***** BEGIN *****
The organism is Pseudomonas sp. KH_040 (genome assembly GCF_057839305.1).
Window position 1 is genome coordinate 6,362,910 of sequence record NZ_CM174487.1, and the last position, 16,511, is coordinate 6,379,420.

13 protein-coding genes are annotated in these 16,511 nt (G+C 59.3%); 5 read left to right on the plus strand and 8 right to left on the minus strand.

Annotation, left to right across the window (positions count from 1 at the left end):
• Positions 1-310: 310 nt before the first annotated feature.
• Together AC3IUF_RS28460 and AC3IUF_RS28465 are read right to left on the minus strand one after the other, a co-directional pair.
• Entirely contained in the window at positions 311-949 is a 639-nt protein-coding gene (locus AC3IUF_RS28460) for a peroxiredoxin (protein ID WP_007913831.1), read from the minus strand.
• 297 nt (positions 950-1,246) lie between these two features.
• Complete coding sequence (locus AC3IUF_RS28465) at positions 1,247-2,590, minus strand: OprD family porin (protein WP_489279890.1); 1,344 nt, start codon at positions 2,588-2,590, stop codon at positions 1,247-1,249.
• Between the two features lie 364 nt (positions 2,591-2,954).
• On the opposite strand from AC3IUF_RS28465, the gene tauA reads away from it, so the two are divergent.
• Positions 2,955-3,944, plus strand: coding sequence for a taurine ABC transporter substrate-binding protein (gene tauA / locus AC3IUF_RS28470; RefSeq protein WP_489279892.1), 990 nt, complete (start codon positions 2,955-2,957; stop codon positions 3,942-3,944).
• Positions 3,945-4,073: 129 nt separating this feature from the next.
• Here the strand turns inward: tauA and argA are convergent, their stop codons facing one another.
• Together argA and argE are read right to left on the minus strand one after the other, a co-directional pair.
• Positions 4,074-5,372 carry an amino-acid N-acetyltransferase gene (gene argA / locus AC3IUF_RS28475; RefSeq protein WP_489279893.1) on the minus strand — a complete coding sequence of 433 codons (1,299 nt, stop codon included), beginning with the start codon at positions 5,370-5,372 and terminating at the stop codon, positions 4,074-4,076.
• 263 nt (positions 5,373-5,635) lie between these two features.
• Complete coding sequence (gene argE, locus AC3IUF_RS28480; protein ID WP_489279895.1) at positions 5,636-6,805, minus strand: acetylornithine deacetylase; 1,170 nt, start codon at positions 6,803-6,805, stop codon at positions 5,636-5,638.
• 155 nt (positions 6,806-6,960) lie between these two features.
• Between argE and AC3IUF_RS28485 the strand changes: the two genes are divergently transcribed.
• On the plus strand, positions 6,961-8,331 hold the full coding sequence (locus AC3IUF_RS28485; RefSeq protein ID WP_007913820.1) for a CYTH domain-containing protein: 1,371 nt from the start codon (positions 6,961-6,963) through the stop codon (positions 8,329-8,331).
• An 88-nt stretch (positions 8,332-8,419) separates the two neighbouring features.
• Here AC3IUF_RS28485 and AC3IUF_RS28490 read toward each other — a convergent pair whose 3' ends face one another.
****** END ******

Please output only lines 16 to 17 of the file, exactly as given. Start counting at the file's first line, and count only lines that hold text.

• Positions 4,074-5,372 carry an amino-acid N-acetyltransferase gene (gene argA / locus AC3IUF_RS28475; RefSeq protein WP_489279893.1) on the minus strand — a complete coding sequence of 433 codons (1,299 nt, stop codon included), beginning with the start codon at positions 5,370-5,372 and terminating at the stop codon, positions 4,074-4,076.
• 263 nt (positions 5,373-5,635) lie between these two features.